She enamored me. A red-haired freckled girl, who loved forests and had already experienced oceanic adventures with her seafaring father. She had indomitable confidence, an effervescent personality, complete disregard for convention, and seemed capable of overcoming any challenge, with an infinite optimism that held my pre-adolescent heart enraptured. She lept from rooftops, and I recall watching her effortlessly lift a horse with her bare hands, giggling while doing it.
Pippi Långstrump or Pippi Longstocking, as she is known in the United States, was one of my earliest fictional crushes. Although she predated the term Manic Pixie Dream Girl, she bred within me a concept of romantic love that would later be reinforced by films like 500 Days of Summer, Ruby Sparks, and Garden State. Nathan Rabin, who allegedly coined the term in 2007, decried how the concept overtook Hollywood, calling for “the death of this patriarchal lie”, saying that the trope was “a fundamentally sexist one, since it makes women seem less like autonomous, independent entities than appealing props to help mopey, sad white men self-actualize.”
Rabin defines this fantasy figure as one who “exists solely in the fevered imaginations of sensitive writer-directors to teach broodingly soulful young men to embrace life and its infinite mysteries and adventures.” Women are no doubt the most frequent victims of this storytelling. Still, this line of thinking is employed by men and women, to the detriment of all of us, regardless of sexual orientation and gender, in part, evidenced by the Manic Pixie Dream Guy, an articulation of the centuries-old white knight archetype.
This construct may not perfectly apply to Pippi, who acted more as a youthful and easy-going version of Mary Poppins, turning stale worlds upside down, wreaking havoc and fun, helping entire families live a little more bravely and joyfully. She existed to awaken others to a higher state of consciousness, then vanished. Pippi was far more developed than the traditional MPDG archetype, but she imprinted upon my young mind enough of the concept. In her, I saw a charming friend, carefree, unaffected by the rules of adults and societal expectations, a girl who made me smile and filled me with a hope that most of what I wanted in life could be accomplished with her in it.
Women are no doubt the most frequent victims of this storytelling. Still, this line of thinking is employed by men and women, to the detriment of all of us, regardless of sexual orientation and gender.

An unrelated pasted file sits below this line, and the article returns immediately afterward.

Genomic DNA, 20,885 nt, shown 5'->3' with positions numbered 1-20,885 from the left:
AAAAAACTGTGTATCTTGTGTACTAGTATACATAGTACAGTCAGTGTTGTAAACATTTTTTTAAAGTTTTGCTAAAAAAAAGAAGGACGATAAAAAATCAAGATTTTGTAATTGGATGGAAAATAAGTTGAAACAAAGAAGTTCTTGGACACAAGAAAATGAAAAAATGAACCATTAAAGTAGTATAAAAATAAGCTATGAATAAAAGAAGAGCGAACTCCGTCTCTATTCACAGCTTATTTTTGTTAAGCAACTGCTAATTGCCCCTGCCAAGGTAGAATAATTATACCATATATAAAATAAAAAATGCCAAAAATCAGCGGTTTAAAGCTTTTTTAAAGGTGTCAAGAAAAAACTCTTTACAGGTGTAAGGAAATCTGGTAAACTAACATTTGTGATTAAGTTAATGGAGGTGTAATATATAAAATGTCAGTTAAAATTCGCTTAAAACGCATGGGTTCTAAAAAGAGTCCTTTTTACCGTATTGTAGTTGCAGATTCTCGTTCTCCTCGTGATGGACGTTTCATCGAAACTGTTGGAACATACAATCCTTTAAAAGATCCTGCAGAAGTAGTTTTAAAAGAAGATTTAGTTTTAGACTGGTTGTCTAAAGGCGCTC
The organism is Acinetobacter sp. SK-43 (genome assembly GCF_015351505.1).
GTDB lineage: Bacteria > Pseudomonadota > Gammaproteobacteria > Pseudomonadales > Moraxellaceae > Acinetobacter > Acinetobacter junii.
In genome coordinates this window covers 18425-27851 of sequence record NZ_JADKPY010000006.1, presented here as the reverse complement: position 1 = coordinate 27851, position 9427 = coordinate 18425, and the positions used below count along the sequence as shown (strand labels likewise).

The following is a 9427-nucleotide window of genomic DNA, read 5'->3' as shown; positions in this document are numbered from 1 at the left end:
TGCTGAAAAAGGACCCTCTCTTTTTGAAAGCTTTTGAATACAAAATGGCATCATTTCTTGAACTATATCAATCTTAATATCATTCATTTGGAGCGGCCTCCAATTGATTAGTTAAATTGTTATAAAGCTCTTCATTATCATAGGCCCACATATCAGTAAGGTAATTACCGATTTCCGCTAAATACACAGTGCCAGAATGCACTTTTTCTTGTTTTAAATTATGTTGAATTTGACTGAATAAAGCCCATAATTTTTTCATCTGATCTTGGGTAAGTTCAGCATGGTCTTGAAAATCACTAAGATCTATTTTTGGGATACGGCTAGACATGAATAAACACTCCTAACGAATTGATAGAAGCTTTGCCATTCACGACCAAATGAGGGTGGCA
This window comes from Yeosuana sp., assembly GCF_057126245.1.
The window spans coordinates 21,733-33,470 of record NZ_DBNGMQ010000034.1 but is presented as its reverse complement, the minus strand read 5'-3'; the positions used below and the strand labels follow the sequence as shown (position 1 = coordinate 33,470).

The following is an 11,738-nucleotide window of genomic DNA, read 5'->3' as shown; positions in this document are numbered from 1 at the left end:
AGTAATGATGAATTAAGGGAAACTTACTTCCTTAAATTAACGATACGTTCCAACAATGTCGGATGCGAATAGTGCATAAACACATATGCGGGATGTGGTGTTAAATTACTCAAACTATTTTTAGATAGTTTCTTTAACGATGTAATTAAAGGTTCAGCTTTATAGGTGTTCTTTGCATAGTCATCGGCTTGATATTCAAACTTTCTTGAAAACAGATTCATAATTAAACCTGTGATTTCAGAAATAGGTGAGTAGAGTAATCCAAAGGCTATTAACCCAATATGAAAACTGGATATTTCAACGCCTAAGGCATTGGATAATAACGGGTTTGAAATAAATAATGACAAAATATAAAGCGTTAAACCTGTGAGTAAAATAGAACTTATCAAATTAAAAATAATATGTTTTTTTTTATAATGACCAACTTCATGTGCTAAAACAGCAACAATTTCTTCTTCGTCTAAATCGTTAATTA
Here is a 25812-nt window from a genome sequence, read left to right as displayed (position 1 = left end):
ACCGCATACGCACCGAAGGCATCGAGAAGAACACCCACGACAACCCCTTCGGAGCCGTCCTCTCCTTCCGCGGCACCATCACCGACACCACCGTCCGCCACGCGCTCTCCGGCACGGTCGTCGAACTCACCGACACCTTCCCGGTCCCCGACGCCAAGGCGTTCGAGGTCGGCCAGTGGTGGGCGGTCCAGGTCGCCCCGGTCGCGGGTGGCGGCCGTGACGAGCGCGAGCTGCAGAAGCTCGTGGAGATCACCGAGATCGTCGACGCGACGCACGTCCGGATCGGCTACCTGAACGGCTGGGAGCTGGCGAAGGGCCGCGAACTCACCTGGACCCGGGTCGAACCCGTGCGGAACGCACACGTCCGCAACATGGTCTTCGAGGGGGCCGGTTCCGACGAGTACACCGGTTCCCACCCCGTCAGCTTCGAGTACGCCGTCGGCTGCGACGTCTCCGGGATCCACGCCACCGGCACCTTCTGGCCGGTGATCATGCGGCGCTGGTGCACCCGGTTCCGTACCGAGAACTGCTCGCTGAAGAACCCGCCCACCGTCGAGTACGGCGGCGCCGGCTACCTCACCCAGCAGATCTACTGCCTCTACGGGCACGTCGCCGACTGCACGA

As a young adult, I saw the runaway success Garden State. Natalie Portman enchanted the audience as she portrayed a quirky, kind, love-interest to Zach Braff’s character, Andrew Largeman, a twenty-something who can’t figure his own way out of his problems. She shakes him from his heavy depression using her non-conformist antics and a billboard-sized grin. She’s a savior with a single dimension. She was irresistibly endearing, the film’s success suggesting one of two things to me: either this story resembled a reality others had experienced, or it resonated with a large number of men who had bought into this damaging myth, along with the women who have had to experience its consequences.
Depth psychologists, like Carl Jung, suggest this empty vessel view of the feminine attracts young men who haven’t integrated parts of their unconscious self into their conscious ego. Their immature psyches revel in the prospect of a woman who will consume all of their masculine projections, fulfill all their unmet needs.
When a young man allows himself to accept this outlook, he puts unrealistic expectations on romantic partnerships, and worse, inflicts cycles of hurt upon the women who inevitably fail to live up to the ideas ruminating in his mind.
Ruby Sparks captures this well. The film creates a MPDG in attempts to subvert the concept. Our protagonist, played by Paul Dano, is a struggling novelist who is mired in self-doubt and writer’s block. The narrative begins with him consulting his therapist, revealing to us a young man who is lost on his own, incapable of tackling existence pains without a proper muse. In a flurry of deep-seated desiring for a more fulfilling life, he wills into existence his own fantasy girl. In a sort of literary-nerd version of Weird Science, he discovers he can modify the characteristics of his dream girl with the power of his typewriter, making her a polyglot beauty, his personal chef who can charm any crowd, somebody who calms his every insecurity.